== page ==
Cryptocurrency fraud hit the headlines again with the theft of more than US$600 million from the blockchain platform, Poly Network.
Most victims of cryptocurrency fraud do not suffer such high-profile losses, although many lose life savings or a company's entire investment assets.
In its latest consumer research publication on cryptoassets ownership, published in June 2021, the Financial Conduct Authority (FCA) revealed there are more than 2.3 million cryptocurrency holders in UK.
The significant rise in value of cryptocurrencies over the past 12 months has encouraged many novice investors to search for a pot of digital gold and increased their allure for fraudsters.
Between September 2015 and September 2020, the value of one Bitcoin increased from US$200 to US$10,000. By March 2021, it was worth US$64,800.
The rising profile of cryptocurrencies in the mainstream media has eroded caution among amateur investors when it comes to buying crypto assets. However, the risks associated with cryptocurrencies extend beyond their volatility, in an industry rife with fraud.
The good news is cryptocurrencies are more traceable than traditional assets. The transparent nature of the blockchain system means anyone can obtain a copy of every transaction of that particular cryptocurrency by downloading the blockchain.
There are a number of existing legal tools to support the investigation process and recovery efforts despite the international movement of the assets.
The English High Court has reacted to this new digital landscape with a number of recent welcome developments confirming:
- Cryptocurrencies are to be treated as property;
- Proprietary freezing injunctions over cryptocurrencies can be obtained against 'persons unknown'; and
- Disclosure orders can be obtained and served out of the jurisdiction against cryptocurrency exchanges.
In the seminal case of AA v Persons Unknown  EWHC 3556, the English High Court confirmed that Bitcoin constitutes 'property' despite it being neither a 'thing in possession' (because they are intangible and cannot be possessed) nor a 'thing in action' (because they do not embody any right capable of being enforced by action).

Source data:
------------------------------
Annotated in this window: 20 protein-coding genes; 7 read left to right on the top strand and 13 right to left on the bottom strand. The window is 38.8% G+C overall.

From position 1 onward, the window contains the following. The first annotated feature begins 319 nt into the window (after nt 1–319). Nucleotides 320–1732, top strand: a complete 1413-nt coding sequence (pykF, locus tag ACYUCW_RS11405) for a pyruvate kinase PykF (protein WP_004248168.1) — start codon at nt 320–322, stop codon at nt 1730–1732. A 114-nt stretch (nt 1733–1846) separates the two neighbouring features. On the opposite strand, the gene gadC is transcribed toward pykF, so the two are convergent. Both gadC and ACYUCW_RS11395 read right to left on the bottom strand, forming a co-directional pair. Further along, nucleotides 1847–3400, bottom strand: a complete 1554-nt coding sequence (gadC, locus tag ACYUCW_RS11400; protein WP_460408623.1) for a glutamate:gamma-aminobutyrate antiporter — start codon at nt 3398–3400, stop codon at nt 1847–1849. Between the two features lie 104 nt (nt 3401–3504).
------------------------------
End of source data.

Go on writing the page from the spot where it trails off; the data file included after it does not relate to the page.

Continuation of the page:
The case also demonstrated the victim does not need to know the identity of the perpetrator, but can define the category in which the perpetrator falls.
The case of Ion Science v Persons Unknown extended this position and demonstrated the court's willingness to support the victim of a cryptocurrency fraud, despite the unknown location of the fraudster and the relevant cryptocurrency exchanges being located outside of the jurisdiction (in that case, the US and Cayman Islands).
Ion Science v Persons Unknown was the first initial coin offering fraud case to go before the English High Court, the first time a court has considered the location of Bitcoin and one of the only cases where the court has granted permission to serve a free-standing 'Bankers Trust Order' out of the jurisdiction against cryptocurrency exchanges.
UK based victims of cryptocurrency scams have access to justice, even when the fraud an international dimension of a fraud and the assets are transferred offshore.
In addition, section 25 of the Civil Jurisdiction and Judgments Act 1982 provides a platform for claimants in proceedings outside the UK to use the helpful tools of the English High Court if a footprint can be found connecting any aspect of the fraud or the cryptocurrency assets to England.
This might be as straightforward as the assets passing through an English based cryptocurrency exchange or potentially that the fraud was perpetrated with a device containing an IP address located in England.
The key point for victims is that the English High Court has demonstrated a willingness to assist in the recovery of assets in cryptocurrency fraud cases, even where cases fall beyond geographical borders.
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